Health Fact Sheets
Primary health care, 2015
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In 2015, 16.8% of Canadians aged 12 or older, or roughly 5.0 million people, reported that they did not have a regular health care provider they see or talk to when they need care or advice for their health.Note 1 Significantly more males (20.7%) than females (13.1%) reported they were without a regular health care provider.Note 2
Among both sexes, the proportion of those without a primary health care provider was highest among those aged 18 to 34. Males were more likely (35.1%) to report that they did not have a health care provider compared with females (22.3%). The group that had the lowest proportion of people without a health care provider were Canadians aged 65 or older (around 6% for both males and females; Chart 1).
Data table for Chart 1
|Age group (years)||Percent||Confidence Interval|
|Lower 95%||Upper 95%|
|Total (12 or older)||20.7||19.8||21.5|
|12 to 17||18.6||16.4||20.8|
|18 to 34||35.1||32.9||37.2|
|35 to 49||22.2||20.3||24.2|
|50 to 64||14.1||12.8||15.5|
|65 or older||5.7||4.8||6.7|
|Total (12 or older)||13.1||12.5||13.8|
|12 to 17||16.3||14.0||18.6|
|18 to 34||22.3||20.5||24.1|
|35 to 49||11.8||10.5||13.0|
|50 to 64||9.0||8.0||10.0|
|65 or older||6.2||5.4||7.0|
Note: A regular health care provider is defined as a health professional that a person sees or talks to when they need care or advice about their health. This can include a family doctor or general practitioner, medical specialist, or nurse practitioner.
Source: Canadian Community Health Survey, 2015.
The proportion of residents who were without a primary health care provider was lower than the national average (16.8%) in:
- Newfoundland and Labrador (11.9%)
- Prince Edward Island (11.3%)
- Nova Scotia (11.3%)
- New Brunswick (9.2%)
- Ontario (10.4%)
The proportion of residents who were without a primary health care provider was higher than the national average in:
- Quebec (27.8%)
- Alberta (19.5%)
The proportion of residents who were without a primary health care provider was similar to the national average in Saskatchewan, British Columbia, and Manitoba.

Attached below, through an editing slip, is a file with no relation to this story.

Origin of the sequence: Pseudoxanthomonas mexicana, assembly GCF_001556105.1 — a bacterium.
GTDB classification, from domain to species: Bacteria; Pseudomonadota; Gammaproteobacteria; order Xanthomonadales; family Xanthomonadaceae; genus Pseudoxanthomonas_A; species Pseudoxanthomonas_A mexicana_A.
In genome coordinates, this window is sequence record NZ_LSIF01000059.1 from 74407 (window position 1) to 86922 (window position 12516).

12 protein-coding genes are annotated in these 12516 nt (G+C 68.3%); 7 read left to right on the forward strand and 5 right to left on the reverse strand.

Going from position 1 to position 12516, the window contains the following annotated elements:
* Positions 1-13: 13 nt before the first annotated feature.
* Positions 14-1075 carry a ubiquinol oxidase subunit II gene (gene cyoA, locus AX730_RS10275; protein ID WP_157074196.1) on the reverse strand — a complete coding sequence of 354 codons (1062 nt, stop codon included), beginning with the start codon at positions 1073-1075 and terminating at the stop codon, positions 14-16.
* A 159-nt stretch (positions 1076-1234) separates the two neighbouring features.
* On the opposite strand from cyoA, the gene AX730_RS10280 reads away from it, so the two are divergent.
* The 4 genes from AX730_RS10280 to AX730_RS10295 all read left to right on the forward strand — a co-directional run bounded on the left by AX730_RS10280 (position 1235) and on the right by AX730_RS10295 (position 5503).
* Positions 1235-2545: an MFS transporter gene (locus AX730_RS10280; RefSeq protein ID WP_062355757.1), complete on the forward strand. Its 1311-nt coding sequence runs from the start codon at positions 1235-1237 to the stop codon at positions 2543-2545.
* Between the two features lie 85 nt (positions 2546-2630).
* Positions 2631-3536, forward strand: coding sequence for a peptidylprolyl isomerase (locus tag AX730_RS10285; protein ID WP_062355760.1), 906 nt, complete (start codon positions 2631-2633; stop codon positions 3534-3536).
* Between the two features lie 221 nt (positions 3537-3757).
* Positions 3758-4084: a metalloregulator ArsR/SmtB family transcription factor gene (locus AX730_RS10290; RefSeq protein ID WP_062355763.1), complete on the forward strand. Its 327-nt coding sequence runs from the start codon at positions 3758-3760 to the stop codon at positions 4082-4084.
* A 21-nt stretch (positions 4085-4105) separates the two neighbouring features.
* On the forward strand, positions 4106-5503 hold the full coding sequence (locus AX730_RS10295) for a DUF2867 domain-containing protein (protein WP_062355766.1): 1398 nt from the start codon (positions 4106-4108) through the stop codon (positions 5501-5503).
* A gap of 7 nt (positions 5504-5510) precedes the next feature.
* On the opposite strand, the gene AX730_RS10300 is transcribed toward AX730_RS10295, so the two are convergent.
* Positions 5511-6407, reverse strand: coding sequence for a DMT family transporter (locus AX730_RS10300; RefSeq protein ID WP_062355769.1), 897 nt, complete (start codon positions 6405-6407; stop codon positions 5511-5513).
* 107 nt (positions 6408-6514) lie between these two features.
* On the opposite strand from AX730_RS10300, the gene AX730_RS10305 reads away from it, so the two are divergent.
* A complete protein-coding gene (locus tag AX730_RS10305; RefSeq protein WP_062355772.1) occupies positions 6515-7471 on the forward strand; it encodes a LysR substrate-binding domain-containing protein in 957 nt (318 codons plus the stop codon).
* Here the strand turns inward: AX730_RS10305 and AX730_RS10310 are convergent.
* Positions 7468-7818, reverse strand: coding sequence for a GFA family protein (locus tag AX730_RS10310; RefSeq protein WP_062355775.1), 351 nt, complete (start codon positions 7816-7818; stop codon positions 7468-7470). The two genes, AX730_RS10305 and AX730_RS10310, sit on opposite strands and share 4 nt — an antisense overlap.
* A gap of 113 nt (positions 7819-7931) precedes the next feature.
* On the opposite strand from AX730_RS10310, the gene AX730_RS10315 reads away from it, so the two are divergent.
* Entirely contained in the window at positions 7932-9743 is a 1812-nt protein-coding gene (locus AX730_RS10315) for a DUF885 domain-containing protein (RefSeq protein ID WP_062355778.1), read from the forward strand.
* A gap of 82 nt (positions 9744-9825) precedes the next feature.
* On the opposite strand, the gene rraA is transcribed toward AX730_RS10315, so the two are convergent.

In 2015, AboriginalsNote 3 were more likely to report they did not have a primary health care provider (20.8%) compared to the non-Aboriginal population (16.1%).
Of the 5.0 million people without a primary health care provider, the most commonly reported reasons were that they had not tried to find one (27.4%) or that they did not need one, but had a usual place of care (28.0%).Note 4
For many Canadians, the first point of contact for medical care is their regular health care provider. Being without a regular health care provider is associated with fewer visits to general practitioners or specialists, who can play a role in the early screening and treatment of medical conditions.
A regular health care provider is defined as a health professional that a person sees or talks to when they need care or advice about their health. This can include a family doctor or general practitioner, medical specialist, or nurse practitioner.
Nabalamba, A., and W. Millar. 2007. “Going to the doctor.” Health Reports. Statistics Canada Catalogue no. 82-003. Vol. 18 no. 1. (Accessed January 11th, 2017)
Carrière, G. 2005. “Consultations with doctors and nurses.” Health Reports. Statistics Canada Catalogue no. 82-003. Vol. 16 no. 4. (Accessed January 11th, 2017)
Additional data from the Canadian Community Health Survey are available from CANSIM table 105–0508.
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